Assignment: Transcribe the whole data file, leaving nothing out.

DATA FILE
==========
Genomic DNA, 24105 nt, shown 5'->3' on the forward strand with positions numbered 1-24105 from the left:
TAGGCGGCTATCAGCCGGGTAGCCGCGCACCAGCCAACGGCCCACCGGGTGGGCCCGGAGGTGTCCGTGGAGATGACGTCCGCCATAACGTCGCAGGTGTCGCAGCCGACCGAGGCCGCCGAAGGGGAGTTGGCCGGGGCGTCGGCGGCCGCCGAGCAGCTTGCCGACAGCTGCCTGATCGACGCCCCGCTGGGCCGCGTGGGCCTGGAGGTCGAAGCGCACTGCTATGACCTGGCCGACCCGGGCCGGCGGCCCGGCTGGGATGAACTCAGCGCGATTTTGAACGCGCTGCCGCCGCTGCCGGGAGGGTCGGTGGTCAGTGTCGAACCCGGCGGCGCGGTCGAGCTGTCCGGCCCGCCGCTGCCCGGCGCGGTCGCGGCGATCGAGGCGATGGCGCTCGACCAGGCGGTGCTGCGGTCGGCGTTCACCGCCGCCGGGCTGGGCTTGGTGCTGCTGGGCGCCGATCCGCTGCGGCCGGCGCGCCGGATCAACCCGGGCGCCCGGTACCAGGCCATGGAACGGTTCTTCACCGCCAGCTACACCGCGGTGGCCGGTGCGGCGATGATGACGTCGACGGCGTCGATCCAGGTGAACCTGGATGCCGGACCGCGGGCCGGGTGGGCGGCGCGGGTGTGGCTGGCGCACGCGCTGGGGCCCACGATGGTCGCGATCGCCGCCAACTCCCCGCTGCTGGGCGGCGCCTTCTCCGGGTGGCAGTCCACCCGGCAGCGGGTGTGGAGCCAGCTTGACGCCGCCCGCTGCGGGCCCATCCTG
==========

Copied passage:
Genomic DNA, 24105 nt, shown 5'->3' on the forward strand with positions numbered 1-24105 from the left:
TAGGCGGCTATCAGCCGGGTAGCCGCGCACCAGCCAACGGCCCACCGGGTGGGCCCGGAGGTGTCCGTGGAGATGACGTCCGCCATAACGTCGCAGGTGTCGCAGCCGACCGAGGCCGCCGAAGGGGAGTTGGCCGGGGCGTCGGCGGCCGCCGAGCAGCTTGCCGACAGCTGCCTGATCGACGCCCCGCTGGGCCGCGTGGGCCTGGAGGTCGAAGCGCACTGCTATGACCTGGCCGACCCGGGCCGGCGGCCCGGCTGGGATGAACTCAGCGCGATTTTGAACGCGCTGCCGCCGCTGCCGGGAGGGTCGGTGGTCAGTGTCGAACCCGGCGGCGCGGTCGAGCTGTCCGGCCCGCCGCTGCCCGGCGCGGTCGCGGCGATCGAGGCGATGGCGCTCGACCAGGCGGTGCTGCGGTCGGCGTTCACCGCCGCCGGGCTGGGCTTGGTGCTGCTGGGCGCCGATCCGCTGCGGCCGGCGCGCCGGATCAACCCGGGCGCCCGGTACCAGGCCATGGAACGGTTCTTCACCGCCAGCTACACCGCGGTGGCCGGTGCGGCGATGATGACGTCGACGGCGTCGATCCAGGTGAACCTGGATGCCGGACCGCGGGCCGGGTGGGCGGCGCGGGTGTGGCTGGCGCACGCGCTGGGGCCCACGATGGTCGCGATCGCCGCCAACTCCCCGCTGCTGGGCGGCGCCTTCTCCGGGTGGCAGTCCACCCGGCAGCGGGTGTGGAGCCAGCTTGACGCCGCCCGCTGCGGGCCCATCCTG